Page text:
With the world in a state of upheaval, forecasting firms are helping to show us the future – but can they?
monocle is only 10 minutes into a conversation with Rohit Talwar but he has already leapt 10 years into the future. The ceo of London-based Fast Future Publishing outlines a range of scenarios, deftly hopping between industries. He anticipates that body enhancements – 3D-printed limbs or genetic modifications – will become mainstream. He says that by 2030 the majority of jobs will be automated, many workers will focus on fields such as synthetic biology, nanotech manufacturing and artificial intelligence (AI), and to stay competitive, 80 per cent of the UK workforce will need to be graduates.
He goes on to describe four options for how the pandemic might play out, ranging from a healthy economy by 2022 to no vaccine and financial uncertainty in 2024. He briefly considers consumerism in the future: AI will provide on-the-spot health advice for food items and assist with wardrobe choices. As for mobility? Driverless vehicles will be common in a decade, as will super-fast green-transport technologies like the Hyperloop – and yes, there will be flying cars. Especially taxis.
Welcome to the business of looking to the future. It’s a vast, fast-growing space filled with hazily defined terms and a mix of chancers and highly skilled professionals. Broadly speaking, it can be split into two disciplines: “forecasters”, who make predictions by extrapolating existing trends, creating arcs that are accurate when things continue smoothly; and “futurists” (or foresight strategists), such as Talwar, who combine a stew of data, research and cultural signals to come up with more flexible scenarios of how the future might look, as well as strategies for how to shape that future. You can earn a masters in futures studies or strategic foresight, yet many futurists have backgrounds in science, advertising or design. It’s a lucrative space. Talwar estimates that the global futurist industry brings in between €500m and €1bn a year, though there are no official figures; the forecasting market is even bigger. This is not all science – and many predictions miss the mark.
Fast Future, which Talwar co-founded in 2015, advises companies from sectors including technology, science, mobility and hospitality. The point of conceiving forward-looking visions is to empower clients. “It’s not just making sure that they’re resilient against a range of future scenarios but [using that knowledge] to think about what they can do to create the future they want,” he says, adding that it’s a nuanced process. “The most common question I hear is, ‘What is the future?’ There’s always that desire to move from the exploratory, which is where we learn and grow, to the definitive: wanting to bet on 18 red. As much as I want to strangle the person asking that, I try to break down why you don’t have one future.”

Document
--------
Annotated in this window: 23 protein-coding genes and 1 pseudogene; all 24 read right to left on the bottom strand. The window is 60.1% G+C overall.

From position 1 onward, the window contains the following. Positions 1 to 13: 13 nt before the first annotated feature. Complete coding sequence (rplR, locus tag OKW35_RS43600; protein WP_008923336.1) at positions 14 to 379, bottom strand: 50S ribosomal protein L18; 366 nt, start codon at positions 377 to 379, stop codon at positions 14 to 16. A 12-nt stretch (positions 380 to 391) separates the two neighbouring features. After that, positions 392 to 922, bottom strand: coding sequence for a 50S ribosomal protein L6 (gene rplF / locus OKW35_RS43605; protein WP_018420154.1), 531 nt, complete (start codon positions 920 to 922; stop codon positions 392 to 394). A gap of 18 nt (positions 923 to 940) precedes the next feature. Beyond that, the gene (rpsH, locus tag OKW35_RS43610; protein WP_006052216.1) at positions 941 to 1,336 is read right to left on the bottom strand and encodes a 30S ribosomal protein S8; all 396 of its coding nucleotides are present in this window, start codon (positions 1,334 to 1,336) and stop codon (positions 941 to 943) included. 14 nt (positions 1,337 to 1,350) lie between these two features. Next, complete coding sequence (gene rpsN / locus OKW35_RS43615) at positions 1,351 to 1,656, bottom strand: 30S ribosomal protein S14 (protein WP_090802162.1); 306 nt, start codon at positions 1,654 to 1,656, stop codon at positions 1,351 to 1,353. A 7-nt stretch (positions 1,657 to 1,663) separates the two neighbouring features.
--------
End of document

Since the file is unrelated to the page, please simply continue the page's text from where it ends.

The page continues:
The art of looking ahead has never seemed so urgent. With the world in an unprecedented state of uncertainty as the pandemic coincides with other upheavals – including the Black Lives Matter movement and Brexit – many are desperate to know what will happen next. Sometimes the trying conditions mean battening down the hatches. Yet many organisations and industries are casting their gaze further ahead; this is a time for reflection, rebuilding and figuring out how to do things better than before. And this makes futurists – masters of illuminating paths through the darkness – a hot commodity.
“The most common question I hear is ‘What is the future?’ – I try to break down why you don’t have one future”
Although pop futurist Faith Popcorn has been foreshadowing cultural hits since the 1970s, the foresight market has only become saturated in the past few years. Today it is heaving with freelance strategists, boutique agencies and multi-million-dollar firms offering thoughts on everything from the future of AI, transport or terrorism to dress silhouettes and the next big colour. Profit-making channels include one-on-one consulting, subscription websites, book deals and public-speaking arrangements. Big-name futurists, such as theoretical physicist Michio Kaku, can earn up to €50,000 per speech. The fierce competition has led some to propose ever-more-wild ideas: if you stand out, there’s money to be made.